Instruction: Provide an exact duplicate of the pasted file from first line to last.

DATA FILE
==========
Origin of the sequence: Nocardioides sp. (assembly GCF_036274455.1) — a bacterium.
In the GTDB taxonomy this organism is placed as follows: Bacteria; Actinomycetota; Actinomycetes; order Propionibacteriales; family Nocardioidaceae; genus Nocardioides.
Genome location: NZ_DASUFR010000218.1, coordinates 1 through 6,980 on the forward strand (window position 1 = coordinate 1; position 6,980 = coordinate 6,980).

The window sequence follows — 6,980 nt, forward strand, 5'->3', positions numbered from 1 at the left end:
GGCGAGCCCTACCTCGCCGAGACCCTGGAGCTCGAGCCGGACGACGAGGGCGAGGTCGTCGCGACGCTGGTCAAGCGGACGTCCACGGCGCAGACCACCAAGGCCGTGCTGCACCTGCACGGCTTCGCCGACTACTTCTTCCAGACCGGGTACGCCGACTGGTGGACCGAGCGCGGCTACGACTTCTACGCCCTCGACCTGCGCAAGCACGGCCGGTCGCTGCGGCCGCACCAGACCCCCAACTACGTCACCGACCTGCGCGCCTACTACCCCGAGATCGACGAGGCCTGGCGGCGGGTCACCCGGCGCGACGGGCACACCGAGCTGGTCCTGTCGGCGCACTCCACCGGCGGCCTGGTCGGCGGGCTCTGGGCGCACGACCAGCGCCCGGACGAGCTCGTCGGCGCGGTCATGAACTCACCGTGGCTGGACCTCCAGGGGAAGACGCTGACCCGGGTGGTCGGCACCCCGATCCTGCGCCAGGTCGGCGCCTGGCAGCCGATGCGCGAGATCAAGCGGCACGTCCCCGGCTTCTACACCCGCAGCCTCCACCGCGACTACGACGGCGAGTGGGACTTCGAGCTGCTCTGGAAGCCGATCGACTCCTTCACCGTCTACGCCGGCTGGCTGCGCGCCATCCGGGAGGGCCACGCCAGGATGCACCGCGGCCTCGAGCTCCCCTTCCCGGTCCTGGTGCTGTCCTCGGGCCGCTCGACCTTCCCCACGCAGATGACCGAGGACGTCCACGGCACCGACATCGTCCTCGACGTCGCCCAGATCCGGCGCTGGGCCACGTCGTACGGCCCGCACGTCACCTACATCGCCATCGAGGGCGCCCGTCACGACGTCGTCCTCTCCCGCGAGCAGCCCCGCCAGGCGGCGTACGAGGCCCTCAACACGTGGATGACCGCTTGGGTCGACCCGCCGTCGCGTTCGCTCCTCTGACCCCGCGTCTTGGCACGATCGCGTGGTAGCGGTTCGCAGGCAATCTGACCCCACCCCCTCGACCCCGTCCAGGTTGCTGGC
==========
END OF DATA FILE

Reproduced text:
Origin of the sequence: Nocardioides sp. (assembly GCF_036274455.1) — a bacterium.
In the GTDB taxonomy this organism is placed as follows: Bacteria; Actinomycetota; Actinomycetes; order Propionibacteriales; family Nocardioidaceae; genus Nocardioides.
Genome location: NZ_DASUFR010000218.1, coordinates 1 through 6,980 on the forward strand (window position 1 = coordinate 1; position 6,980 = coordinate 6,980).

The window sequence follows — 6,980 nt, forward strand, 5'->3', positions numbered from 1 at the left end:
GGCGAGCCCTACCTCGCCGAGACCCTGGAGCTCGAGCCGGACGACGAGGGCGAGGTCGTCGCGACGCTGGTCAAGCGGACGTCCACGGCGCAGACCACCAAGGCCGTGCTGCACCTGCACGGCTTCGCCGACTACTTCTTCCAGACCGGGTACGCCGACTGGTGGACCGAGCGCGGCTACGACTTCTACGCCCTCGACCTGCGCAAGCACGGCCGGTCGCTGCGGCCGCACCAGACCCCCAACTACGTCACCGACCTGCGCGCCTACTACCCCGAGATCGACGAGGCCTGGCGGCGGGTCACCCGGCGCGACGGGCACACCGAGCTGGTCCTGTCGGCGCACTCCACCGGCGGCCTGGTCGGCGGGCTCTGGGCGCACGACCAGCGCCCGGACGAGCTCGTCGGCGCGGTCATGAACTCACCGTGGCTGGACCTCCAGGGGAAGACGCTGACCCGGGTGGTCGGCACCCCGATCCTGCGCCAGGTCGGCGCCTGGCAGCCGATGCGCGAGATCAAGCGGCACGTCCCCGGCTTCTACACCCGCAGCCTCCACCGCGACTACGACGGCGAGTGGGACTTCGAGCTGCTCTGGAAGCCGATCGACTCCTTCACCGTCTACGCCGGCTGGCTGCGCGCCATCCGGGAGGGCCACGCCAGGATGCACCGCGGCCTCGAGCTCCCCTTCCCGGTCCTGGTGCTGTCCTCGGGCCGCTCGACCTTCCCCACGCAGATGACCGAGGACGTCCACGGCACCGACATCGTCCTCGACGTCGCCCAGATCCGGCGCTGGGCCACGTCGTACGGCCCGCACGTCACCTACATCGCCATCGAGGGCGCCCGTCACGACGTCGTCCTCTCCCGCGAGCAGCCCCGCCAGGCGGCGTACGAGGCCCTCAACACGTGGATGACCGCTTGGGTCGACCCGCCGTCGCGTTCGCTCCTCTGACCCCGCGTCTTGGCACGATCGCGTGGTAGCGGTTCGCAGGCAATCTGACCCCACCCCCTCGACCCCGTCCAGGTTGCTGGC